Mestizaje and skin color

by Jun Sakakibara

According to the reading, “mestijaze” is a racial concept and national ideology lies in Mexican society. Mexican people understand that Mexico is such a multi-race nation and since everybody is mixed race, there should be no discrimination against racial differences. They prefer to use the word of “color” than “race” when they describe other people.

The reading also brought the fact that it may not be a complete racism, however, at least a sort of preference towards lighter skin color exists in society. People want to be their offspring white, people think white people are more attractive, and some seeks whiter skin colored partner for marriage. Mexican women try to whiten themselves and being white could be a part of beauty for them.

I guess Japanese people also have same kind of preference towards white as Mexicans do. For instance, many Japanese women are addicted to get whiter skin (“bihaku”) and they put a lot of medical efforts to get it. Since in Japan there is only one race, even though we hold preference to whiter skin people, it never is a serious problem and it never is a source to judge people. While Japanese its tendency can be seen just as “preference”, I think Mexico’s case goes a bit further than that. There would be status exchange issue behind. The image of white people can be such as “good people”, “socially better status” or “wealthier”. As I mentioned above, if you are not white and if you have dark colored skin, you want to get married with whiter skin colored partner not only for you own benefit of getting higher social status but also for your offspring. In this sense, it goes over the preference.

The discussion point was whether Mexico should have affirmative action and change to white supremacy. The book of psychology, which I am reading these days said we create oneself by interacting with other people in society and we see ourselves as how others see us. Thus it is a normal thing that we always want to be better than others and we want to be seen better and higher by others. Also, in my opinion their preference is too strong but I do not think they do as much racists’ discriminations compared to US, for instance. So I am not sure if I agree to take affirmative actions in Mexico. In addition, it sounds such a contradiction that Mexicans say they are not racists at all and in reality they do things, which seem like a racist, though, can we say Japanese people are not racists at all? We think we are not racists either, but for example, none of us would be happy to marry with burakumin unless you are burakumin. Isn’t it same kind of discrimination as Mexicans do? In fact, Mexican people’s preference can be much more stronger than Japanese’. However, for me it seems that Japanese society has contradiction of national race concept as well. I feel if we say Mexico needs change, Japan needs change too. The difference is that In Japan, this kind of racial topic is a taboo to talk whereas in Mexico it could be an open topic to discuss. In this sense, I think Mexico has a bit more process towards race issue than Japan.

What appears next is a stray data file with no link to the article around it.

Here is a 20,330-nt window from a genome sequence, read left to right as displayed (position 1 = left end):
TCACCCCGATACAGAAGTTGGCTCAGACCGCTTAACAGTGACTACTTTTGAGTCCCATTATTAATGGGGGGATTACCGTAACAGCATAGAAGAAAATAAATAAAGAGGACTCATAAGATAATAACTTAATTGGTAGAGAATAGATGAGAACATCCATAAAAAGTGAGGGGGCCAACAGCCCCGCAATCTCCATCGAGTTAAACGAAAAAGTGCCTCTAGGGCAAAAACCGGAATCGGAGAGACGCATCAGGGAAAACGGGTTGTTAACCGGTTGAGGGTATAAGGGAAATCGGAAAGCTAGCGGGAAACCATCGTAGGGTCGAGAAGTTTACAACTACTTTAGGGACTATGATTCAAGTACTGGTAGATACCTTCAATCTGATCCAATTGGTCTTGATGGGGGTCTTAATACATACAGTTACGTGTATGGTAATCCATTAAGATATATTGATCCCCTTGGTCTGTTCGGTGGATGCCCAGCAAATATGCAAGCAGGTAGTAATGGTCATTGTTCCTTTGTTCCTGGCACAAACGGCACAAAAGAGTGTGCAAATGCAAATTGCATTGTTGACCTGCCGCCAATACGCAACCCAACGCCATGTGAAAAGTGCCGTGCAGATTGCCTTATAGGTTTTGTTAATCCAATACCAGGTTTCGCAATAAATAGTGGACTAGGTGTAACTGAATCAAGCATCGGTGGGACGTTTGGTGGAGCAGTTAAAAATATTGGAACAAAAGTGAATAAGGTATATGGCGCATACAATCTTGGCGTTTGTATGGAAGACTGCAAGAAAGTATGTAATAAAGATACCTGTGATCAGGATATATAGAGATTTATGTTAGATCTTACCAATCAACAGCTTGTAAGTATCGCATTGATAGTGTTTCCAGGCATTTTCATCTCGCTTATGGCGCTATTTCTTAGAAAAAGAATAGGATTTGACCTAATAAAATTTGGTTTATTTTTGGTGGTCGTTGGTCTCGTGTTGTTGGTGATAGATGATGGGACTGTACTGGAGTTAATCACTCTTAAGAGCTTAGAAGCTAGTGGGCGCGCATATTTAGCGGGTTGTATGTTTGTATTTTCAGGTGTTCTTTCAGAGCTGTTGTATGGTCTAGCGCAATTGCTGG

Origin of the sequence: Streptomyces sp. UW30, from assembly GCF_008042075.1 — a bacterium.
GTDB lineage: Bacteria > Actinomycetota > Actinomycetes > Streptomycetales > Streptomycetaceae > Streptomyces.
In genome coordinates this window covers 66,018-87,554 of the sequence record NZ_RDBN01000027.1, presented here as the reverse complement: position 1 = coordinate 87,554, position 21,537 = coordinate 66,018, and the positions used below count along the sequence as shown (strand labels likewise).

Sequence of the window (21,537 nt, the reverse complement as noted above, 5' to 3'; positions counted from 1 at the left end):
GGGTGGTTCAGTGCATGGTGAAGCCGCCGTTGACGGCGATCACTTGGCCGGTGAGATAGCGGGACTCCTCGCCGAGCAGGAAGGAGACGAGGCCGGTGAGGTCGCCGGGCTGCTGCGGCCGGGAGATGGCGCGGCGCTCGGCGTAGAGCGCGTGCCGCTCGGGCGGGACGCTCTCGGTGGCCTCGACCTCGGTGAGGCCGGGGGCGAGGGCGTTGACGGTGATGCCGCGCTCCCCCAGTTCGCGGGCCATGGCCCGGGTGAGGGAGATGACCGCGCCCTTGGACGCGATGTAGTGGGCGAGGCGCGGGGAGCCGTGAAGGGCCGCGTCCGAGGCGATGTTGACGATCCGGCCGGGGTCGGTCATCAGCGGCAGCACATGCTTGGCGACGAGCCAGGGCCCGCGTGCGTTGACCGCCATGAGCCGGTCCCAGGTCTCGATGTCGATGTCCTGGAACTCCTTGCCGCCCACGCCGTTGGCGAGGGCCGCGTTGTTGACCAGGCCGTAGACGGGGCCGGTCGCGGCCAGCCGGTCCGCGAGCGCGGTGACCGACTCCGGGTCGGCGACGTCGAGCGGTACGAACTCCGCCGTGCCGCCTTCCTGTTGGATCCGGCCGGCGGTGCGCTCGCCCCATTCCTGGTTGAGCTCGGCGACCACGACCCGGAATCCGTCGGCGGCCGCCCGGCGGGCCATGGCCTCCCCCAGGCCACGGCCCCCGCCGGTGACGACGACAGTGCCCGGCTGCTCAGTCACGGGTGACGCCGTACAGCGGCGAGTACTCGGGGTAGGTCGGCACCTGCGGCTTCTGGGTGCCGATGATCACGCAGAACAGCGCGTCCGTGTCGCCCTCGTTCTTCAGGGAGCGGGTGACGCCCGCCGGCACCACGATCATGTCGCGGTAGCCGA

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One thought on “Mestizaje and skin color

  1. Hello, This an interesting article. I think in the case of “burakumin” it`s a “class” issue and so “classism” might be more accurate. Thank you for allowing comments. Keep up the good work.

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